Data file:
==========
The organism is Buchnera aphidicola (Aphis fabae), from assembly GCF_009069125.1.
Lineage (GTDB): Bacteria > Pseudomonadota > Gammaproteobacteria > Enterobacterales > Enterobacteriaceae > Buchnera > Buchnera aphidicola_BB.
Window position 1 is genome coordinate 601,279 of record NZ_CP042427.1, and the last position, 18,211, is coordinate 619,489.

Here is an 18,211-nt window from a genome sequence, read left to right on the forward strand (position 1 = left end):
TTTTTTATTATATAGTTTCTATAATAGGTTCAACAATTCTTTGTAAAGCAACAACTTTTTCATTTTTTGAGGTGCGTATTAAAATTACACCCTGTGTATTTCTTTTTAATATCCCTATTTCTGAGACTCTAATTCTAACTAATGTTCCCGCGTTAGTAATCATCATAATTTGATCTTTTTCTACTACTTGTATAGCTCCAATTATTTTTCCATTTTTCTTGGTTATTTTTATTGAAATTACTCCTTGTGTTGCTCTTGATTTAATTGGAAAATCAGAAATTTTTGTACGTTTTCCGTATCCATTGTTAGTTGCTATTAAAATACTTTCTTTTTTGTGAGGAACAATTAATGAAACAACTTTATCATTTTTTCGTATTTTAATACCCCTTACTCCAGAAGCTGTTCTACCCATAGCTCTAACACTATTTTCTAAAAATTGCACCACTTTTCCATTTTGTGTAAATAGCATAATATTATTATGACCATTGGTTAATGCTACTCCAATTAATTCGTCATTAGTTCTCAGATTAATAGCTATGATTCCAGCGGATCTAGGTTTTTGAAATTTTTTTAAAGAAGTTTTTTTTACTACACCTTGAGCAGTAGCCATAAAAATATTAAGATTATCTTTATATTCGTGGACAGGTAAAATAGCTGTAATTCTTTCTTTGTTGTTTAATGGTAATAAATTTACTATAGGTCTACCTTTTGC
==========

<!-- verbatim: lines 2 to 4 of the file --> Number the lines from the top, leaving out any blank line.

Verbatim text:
Lineage (GTDB): Bacteria > Pseudomonadota > Gammaproteobacteria > Enterobacterales > Enterobacteriaceae > Buchnera > Buchnera aphidicola_BB.
Window position 1 is genome coordinate 601,279 of record NZ_CP042427.1, and the last position, 18,211, is coordinate 619,489.

Here is an 18,211-nt window from a genome sequence, read left to right on the forward strand (position 1 = left end):